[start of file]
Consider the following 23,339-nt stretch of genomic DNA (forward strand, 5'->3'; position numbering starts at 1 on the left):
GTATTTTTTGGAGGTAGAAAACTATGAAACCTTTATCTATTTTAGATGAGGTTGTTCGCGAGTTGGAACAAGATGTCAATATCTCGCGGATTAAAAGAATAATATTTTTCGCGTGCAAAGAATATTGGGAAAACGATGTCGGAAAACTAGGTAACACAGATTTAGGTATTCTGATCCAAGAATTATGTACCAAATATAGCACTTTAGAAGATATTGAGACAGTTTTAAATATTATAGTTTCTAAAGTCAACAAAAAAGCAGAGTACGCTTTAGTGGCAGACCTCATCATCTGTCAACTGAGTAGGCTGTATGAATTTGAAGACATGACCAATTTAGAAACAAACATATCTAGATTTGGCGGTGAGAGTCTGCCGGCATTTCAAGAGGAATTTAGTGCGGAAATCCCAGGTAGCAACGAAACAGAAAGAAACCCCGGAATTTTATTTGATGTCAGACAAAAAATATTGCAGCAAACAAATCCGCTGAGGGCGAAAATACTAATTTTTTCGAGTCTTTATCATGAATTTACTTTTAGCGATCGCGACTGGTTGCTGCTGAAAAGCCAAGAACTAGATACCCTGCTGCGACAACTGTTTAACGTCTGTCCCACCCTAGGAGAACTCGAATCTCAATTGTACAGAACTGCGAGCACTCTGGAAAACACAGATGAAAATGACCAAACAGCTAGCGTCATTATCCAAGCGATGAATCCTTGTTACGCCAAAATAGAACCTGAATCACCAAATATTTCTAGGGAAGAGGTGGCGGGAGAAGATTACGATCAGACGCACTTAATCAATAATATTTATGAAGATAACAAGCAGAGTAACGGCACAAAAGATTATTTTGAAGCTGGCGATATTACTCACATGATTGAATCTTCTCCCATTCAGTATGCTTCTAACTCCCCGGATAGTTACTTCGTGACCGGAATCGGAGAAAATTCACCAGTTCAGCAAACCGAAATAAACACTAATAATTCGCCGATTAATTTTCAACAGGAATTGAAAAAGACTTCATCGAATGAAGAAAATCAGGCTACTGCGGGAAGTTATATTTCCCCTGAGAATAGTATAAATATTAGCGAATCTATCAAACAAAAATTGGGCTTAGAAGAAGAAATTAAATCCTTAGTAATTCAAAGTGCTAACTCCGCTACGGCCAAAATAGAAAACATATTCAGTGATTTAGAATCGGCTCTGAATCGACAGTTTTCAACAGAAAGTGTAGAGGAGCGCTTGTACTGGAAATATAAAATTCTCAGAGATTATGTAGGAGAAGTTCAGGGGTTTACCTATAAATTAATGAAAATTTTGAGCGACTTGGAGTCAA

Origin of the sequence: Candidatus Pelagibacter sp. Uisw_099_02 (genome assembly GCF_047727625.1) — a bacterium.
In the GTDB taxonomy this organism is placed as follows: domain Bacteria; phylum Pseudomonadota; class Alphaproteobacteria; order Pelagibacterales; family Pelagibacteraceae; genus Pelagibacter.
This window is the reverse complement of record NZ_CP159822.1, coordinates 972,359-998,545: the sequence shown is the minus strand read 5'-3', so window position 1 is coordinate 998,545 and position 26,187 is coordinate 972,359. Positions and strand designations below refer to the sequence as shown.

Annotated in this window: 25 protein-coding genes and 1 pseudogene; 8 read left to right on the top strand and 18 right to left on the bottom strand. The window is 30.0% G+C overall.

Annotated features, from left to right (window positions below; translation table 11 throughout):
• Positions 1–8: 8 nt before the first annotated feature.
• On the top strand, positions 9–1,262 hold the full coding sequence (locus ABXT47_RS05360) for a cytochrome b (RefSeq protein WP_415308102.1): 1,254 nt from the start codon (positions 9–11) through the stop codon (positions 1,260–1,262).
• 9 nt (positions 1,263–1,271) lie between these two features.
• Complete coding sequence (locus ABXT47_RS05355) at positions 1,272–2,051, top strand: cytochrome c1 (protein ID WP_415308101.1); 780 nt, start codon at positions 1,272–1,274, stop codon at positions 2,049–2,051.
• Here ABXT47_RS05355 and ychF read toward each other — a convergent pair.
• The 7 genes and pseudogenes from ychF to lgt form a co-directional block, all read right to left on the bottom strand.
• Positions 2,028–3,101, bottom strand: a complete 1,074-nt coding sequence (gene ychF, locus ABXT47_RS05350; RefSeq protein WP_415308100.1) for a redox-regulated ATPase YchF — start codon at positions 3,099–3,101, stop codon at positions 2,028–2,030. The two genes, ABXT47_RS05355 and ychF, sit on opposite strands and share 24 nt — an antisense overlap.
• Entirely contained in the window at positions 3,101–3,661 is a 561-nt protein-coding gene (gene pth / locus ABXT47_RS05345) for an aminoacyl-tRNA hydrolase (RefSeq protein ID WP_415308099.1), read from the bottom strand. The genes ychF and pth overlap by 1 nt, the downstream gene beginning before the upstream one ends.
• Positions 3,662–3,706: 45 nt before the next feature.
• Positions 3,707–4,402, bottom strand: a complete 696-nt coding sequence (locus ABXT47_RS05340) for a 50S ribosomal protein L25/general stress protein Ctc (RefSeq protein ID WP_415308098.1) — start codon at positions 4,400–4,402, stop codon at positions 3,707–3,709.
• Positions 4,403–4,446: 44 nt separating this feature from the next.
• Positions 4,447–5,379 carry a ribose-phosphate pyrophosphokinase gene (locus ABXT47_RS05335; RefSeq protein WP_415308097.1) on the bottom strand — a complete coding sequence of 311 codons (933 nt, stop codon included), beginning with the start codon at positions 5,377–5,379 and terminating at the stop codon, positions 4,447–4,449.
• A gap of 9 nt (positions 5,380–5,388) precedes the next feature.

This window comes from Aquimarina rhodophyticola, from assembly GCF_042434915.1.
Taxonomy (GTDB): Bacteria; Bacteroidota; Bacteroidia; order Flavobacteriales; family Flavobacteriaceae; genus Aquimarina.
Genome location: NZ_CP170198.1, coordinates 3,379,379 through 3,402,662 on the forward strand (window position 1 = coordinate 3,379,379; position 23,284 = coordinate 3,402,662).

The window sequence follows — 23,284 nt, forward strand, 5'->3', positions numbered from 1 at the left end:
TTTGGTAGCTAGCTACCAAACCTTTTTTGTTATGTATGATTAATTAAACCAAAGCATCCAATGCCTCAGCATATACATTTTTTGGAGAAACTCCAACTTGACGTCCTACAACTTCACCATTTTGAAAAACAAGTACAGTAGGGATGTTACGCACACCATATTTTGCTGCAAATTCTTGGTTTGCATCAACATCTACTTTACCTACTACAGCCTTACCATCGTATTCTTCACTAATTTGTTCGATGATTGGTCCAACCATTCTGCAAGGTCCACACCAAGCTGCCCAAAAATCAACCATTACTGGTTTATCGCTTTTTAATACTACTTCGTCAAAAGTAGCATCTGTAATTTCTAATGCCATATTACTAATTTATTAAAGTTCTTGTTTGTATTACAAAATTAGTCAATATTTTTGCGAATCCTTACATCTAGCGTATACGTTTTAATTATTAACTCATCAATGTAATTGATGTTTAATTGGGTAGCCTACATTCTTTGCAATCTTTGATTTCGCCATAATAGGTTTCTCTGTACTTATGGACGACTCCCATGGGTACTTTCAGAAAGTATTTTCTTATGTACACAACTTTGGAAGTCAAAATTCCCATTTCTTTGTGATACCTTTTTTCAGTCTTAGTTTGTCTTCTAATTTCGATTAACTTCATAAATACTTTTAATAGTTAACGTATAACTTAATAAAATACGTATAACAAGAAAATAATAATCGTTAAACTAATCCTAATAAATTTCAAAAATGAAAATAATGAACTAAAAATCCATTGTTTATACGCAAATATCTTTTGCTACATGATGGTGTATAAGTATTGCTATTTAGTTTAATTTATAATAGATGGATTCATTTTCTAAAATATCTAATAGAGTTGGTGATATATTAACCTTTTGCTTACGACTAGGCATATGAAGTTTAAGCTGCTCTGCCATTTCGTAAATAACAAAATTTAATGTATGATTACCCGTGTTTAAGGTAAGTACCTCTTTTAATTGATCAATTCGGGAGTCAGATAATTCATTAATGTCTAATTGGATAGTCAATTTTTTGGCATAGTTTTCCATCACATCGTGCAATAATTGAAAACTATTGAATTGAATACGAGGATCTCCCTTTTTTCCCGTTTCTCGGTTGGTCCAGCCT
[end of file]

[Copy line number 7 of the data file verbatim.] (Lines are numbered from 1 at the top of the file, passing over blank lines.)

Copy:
Annotated features, from left to right (window positions below; translation table 11 throughout):